Developing good software is one thing, but it doesn’t make you an expert on everything overnight.
Just ask Michael Smith, a solicitor who has seen far too many Australian tech partnerships end in tears after their founders failed to set up their companies with the right financial structures.
There was the three-way partnership where one partner had decided to stop contributing – but was still eligible for a third of the profits.
Or the developer that wanted to bring in outside investors but saw them shy away when they realised he had established the business through a family trust.
Such complexities are well outside the grasp of most people and technology leaders are no different, Smith finds himself telling clients over and over.
Smith, a senior associate with Atkinson Vinden Lawyers in Chatswood, will soon present an ACS NSW information session for business-minded entrepreneurs.
“It’s easier if you’re a one-man band,” Smith told Information Age, “but if you have multiple people owning the business, it’s important to make sure you have the agreements in place to cover off who’s doing what, and what happens down the track if there’s a dispute.”
No matter how good friends you think you and your partners are, he’s seen it happen – and things can quickly get ugly if people or their expectations change over time.
Three-way partnerships end up in tears for all kinds of reasons, and the introduction of investors complicates things further.
“It usually involves a negotiated exit that at that point in time it’s difficult to get people to come to the party,” he said. “It’s easy when people are getting along – but it can turn into a complete mess if you haven’t documented it.”
That documentation necessarily involves not only laying down the right business structure to suit the current business and future growth plans, but it also requires clear documentation of the relationships between business owners.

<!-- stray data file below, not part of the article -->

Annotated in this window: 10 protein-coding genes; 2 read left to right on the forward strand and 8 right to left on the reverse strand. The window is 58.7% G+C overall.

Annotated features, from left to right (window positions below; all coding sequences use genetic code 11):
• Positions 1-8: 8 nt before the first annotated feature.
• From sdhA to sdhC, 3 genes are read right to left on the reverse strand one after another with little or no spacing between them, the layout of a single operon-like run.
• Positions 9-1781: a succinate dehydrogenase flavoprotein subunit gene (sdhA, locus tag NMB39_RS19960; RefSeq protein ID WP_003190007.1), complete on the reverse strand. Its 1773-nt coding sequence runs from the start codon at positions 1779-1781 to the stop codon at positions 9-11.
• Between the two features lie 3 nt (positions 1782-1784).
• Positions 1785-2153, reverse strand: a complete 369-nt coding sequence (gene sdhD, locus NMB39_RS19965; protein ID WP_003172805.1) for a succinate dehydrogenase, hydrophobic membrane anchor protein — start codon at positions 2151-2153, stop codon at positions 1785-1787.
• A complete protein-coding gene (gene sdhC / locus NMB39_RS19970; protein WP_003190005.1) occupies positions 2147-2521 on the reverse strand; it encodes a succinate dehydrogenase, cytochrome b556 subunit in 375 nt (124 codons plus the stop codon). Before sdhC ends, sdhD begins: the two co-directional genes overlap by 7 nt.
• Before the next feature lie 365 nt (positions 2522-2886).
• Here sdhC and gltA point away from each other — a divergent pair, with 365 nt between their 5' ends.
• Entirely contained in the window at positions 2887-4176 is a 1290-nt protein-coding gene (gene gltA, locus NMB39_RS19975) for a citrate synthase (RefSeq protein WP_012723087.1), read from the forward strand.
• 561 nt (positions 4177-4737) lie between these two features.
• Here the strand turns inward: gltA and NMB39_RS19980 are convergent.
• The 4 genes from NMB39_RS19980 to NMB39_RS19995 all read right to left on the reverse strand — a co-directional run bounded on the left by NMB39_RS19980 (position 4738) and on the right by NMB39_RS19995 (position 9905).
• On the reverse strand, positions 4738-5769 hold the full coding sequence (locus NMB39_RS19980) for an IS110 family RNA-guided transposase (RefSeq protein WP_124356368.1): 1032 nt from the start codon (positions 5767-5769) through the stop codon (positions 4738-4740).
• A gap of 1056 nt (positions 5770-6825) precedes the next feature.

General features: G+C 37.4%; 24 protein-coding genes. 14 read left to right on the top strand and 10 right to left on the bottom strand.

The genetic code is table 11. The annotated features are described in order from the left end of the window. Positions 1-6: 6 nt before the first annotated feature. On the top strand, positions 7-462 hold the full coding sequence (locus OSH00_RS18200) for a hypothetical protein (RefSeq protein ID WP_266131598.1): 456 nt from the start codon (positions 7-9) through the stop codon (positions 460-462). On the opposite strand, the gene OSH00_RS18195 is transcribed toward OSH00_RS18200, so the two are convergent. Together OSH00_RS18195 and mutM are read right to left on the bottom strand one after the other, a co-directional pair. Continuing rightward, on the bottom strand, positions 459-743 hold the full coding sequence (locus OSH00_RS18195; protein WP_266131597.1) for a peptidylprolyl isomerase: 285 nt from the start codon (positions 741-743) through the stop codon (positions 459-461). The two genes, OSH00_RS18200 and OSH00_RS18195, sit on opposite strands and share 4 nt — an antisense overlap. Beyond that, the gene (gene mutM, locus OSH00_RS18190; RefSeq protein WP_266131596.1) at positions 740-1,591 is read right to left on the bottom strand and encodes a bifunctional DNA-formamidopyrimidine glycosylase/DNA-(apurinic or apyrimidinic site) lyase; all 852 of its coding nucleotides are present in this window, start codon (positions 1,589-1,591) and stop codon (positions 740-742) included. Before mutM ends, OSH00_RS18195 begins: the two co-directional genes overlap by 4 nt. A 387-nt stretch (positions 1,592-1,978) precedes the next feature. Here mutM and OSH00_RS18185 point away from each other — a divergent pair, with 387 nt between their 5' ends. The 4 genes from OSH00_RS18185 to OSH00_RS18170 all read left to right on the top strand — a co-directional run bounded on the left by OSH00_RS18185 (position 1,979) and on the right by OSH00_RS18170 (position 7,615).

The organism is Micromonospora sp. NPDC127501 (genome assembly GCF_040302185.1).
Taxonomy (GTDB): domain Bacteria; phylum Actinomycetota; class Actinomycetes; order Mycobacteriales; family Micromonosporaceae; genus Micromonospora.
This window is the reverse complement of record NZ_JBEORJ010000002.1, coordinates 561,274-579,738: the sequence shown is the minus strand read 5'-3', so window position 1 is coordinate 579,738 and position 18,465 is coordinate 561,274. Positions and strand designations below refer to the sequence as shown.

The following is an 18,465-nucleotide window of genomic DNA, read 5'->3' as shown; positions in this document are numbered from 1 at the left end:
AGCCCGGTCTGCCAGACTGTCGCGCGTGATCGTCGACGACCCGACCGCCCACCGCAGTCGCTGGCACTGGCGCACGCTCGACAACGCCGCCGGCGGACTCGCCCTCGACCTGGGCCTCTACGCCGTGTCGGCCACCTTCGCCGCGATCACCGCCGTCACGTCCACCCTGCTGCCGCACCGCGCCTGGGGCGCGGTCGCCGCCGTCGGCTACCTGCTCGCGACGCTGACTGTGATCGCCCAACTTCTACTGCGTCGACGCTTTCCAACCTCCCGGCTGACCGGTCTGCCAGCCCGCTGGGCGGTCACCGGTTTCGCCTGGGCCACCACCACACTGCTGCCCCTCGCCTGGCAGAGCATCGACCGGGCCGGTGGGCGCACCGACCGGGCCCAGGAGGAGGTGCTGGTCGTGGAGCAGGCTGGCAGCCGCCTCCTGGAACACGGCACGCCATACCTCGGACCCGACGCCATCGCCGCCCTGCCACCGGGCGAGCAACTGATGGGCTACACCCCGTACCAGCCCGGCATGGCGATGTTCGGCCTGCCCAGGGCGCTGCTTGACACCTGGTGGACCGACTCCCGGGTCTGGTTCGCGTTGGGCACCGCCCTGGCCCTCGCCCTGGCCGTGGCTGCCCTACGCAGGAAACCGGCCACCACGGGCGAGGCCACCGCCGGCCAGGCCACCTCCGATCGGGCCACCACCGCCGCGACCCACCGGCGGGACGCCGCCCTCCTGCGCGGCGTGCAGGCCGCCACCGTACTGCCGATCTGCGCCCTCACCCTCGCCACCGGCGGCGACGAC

Such documentation may be later called for to resolve disputes over asset and share ownership and he-said-she-said disputes.
Track your property properly
Smith has seen both sides of the argument, both as a commercial and business law specialist for six years and throughout a previous 15-year career in IT that included technical support, sales, and other roles.
Information and communications technology law “just seemed like a natural fit for me,” he said. “I wouldn’t even pretend to know how to do coding but having an inside knowledge of a lot of the industry has been some help with the law.”
The legal area where Smith now specialises – which spans commercial and business law areas – has provided a means to temper the enthusiasm of technology start-up founders and the hard realities of business administration.
As well as advising on business structures, liability and tax implications, shareholder agreements and the like, Smith said the role has a heavy focus on intellectual property (IP) – which is of paramount importance for IT companies but often causes disputes due to the differences in IP treatment between employees and contractors.
“You want to make sure you get it clarified early on,” he said, “particularly if you are engaging contractors.”
“A lot of people will be having employees do it, or they will be the contractor themselves providing IP to clients, in which case it’s less of a risk.”
Prepare early for the big payoff
IP often becomes a contentious point when tech start-ups achieve the goal that most founders ultimately want – to be acquired for a significant sum.
Acquiring companies will want clear ownership over all of the smaller company’s IP – but if the founders haven’t done their groundwork early on and maintained vigilance over the company’s IP holdings as it grew, there’s no guarantee that clearance will be available.
“If it’s improperly documented, you can have potential issues down the track,” Smith said. “Even if the original contractor has disappeared and has no interest in taking it over, it can destroy your deal if you can’t prove to these people that you own the IP.”
And while many disputes can be amicably resolved, involving a legal expert early on will save pain down the track and make for a more smoothly-operating business overall.
“No investor wants to have the Winklevoss twins coming in years later saying that they were involved in the technology’s development and should get a share,” Smith said.
“Rightly or wrongly, it’s a fight you don’t want to have. Particularly when you’re likely to have a business that owns one particular piece of IP – which is the reason you exist and the way you’ll make money and the thing you hope to sell one day – it’s vitally important that you get it right.”
Michael Smith will present on 12 September from 5.45pm to 8.00pm at the ACS Innovation Hub, Level 27, Tower One, 100 Barangaroo Avenue, Sydney. Click here for details and to register.